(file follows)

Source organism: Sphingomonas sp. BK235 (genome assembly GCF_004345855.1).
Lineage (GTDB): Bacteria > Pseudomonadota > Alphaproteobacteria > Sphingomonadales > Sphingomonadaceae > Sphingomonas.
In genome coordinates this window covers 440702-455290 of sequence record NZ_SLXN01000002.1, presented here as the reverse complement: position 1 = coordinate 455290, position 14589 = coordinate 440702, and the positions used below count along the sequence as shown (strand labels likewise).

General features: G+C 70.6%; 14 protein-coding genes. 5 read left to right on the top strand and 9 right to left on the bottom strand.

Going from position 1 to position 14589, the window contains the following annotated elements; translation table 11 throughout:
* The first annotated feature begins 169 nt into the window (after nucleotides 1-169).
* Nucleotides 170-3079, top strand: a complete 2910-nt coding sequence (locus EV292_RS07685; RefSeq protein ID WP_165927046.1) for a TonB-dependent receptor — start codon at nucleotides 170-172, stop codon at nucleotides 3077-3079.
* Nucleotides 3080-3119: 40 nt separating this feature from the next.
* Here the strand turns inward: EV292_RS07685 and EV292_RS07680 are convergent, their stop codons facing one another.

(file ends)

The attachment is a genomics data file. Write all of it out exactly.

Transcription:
Source organism: Sphingomonas sp. BK235 (genome assembly GCF_004345855.1).
Lineage (GTDB): Bacteria > Pseudomonadota > Alphaproteobacteria > Sphingomonadales > Sphingomonadaceae > Sphingomonas.
In genome coordinates this window covers 440702-455290 of sequence record NZ_SLXN01000002.1, presented here as the reverse complement: position 1 = coordinate 455290, position 14589 = coordinate 440702, and the positions used below count along the sequence as shown (strand labels likewise).

General features: G+C 70.6%; 14 protein-coding genes. 5 read left to right on the top strand and 9 right to left on the bottom strand.

Going from position 1 to position 14589, the window contains the following annotated elements; translation table 11 throughout:
* The first annotated feature begins 169 nt into the window (after nucleotides 1-169).
* Nucleotides 170-3079, top strand: a complete 2910-nt coding sequence (locus EV292_RS07685; RefSeq protein ID WP_165927046.1) for a TonB-dependent receptor — start codon at nucleotides 170-172, stop codon at nucleotides 3077-3079.
* Nucleotides 3080-3119: 40 nt separating this feature from the next.
* Here the strand turns inward: EV292_RS07685 and EV292_RS07680 are convergent, their stop codons facing one another.